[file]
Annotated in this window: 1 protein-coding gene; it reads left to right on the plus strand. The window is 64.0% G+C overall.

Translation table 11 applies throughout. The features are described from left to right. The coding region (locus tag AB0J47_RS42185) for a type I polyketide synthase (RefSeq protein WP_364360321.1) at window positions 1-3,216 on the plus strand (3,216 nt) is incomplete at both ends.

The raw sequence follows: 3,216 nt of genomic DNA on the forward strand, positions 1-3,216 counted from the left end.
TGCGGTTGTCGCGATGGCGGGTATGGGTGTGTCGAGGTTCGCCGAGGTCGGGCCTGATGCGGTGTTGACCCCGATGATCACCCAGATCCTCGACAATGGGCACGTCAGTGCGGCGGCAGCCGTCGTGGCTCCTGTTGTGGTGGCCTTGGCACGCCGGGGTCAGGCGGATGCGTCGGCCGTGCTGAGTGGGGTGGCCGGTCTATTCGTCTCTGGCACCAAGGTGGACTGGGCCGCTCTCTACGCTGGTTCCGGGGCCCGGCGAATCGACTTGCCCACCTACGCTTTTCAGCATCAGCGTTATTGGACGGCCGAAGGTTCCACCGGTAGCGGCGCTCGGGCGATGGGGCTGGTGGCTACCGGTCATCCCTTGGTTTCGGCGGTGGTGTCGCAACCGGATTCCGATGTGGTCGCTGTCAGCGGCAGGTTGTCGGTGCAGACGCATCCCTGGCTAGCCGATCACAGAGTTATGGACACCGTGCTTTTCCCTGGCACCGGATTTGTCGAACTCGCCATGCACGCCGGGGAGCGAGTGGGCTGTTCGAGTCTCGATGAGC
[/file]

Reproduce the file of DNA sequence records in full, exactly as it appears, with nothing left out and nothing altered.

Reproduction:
Annotated in this window: 1 protein-coding gene; it reads left to right on the plus strand. The window is 64.0% G+C overall.

Translation table 11 applies throughout. The features are described from left to right. The coding region (locus tag AB0J47_RS42185) for a type I polyketide synthase (RefSeq protein WP_364360321.1) at window positions 1-3,216 on the plus strand (3,216 nt) is incomplete at both ends.

The raw sequence follows: 3,216 nt of genomic DNA on the forward strand, positions 1-3,216 counted from the left end.
TGCGGTTGTCGCGATGGCGGGTATGGGTGTGTCGAGGTTCGCCGAGGTCGGGCCTGATGCGGTGTTGACCCCGATGATCACCCAGATCCTCGACAATGGGCACGTCAGTGCGGCGGCAGCCGTCGTGGCTCCTGTTGTGGTGGCCTTGGCACGCCGGGGTCAGGCGGATGCGTCGGCCGTGCTGAGTGGGGTGGCCGGTCTATTCGTCTCTGGCACCAAGGTGGACTGGGCCGCTCTCTACGCTGGTTCCGGGGCCCGGCGAATCGACTTGCCCACCTACGCTTTTCAGCATCAGCGTTATTGGACGGCCGAAGGTTCCACCGGTAGCGGCGCTCGGGCGATGGGGCTGGTGGCTACCGGTCATCCCTTGGTTTCGGCGGTGGTGTCGCAACCGGATTCCGATGTGGTCGCTGTCAGCGGCAGGTTGTCGGTGCAGACGCATCCCTGGCTAGCCGATCACAGAGTTATGGACACCGTGCTTTTCCCTGGCACCGGATTTGTCGAACTCGCCATGCACGCCGGGGAGCGAGTGGGCTGTTCGAGTCTCGATGAGC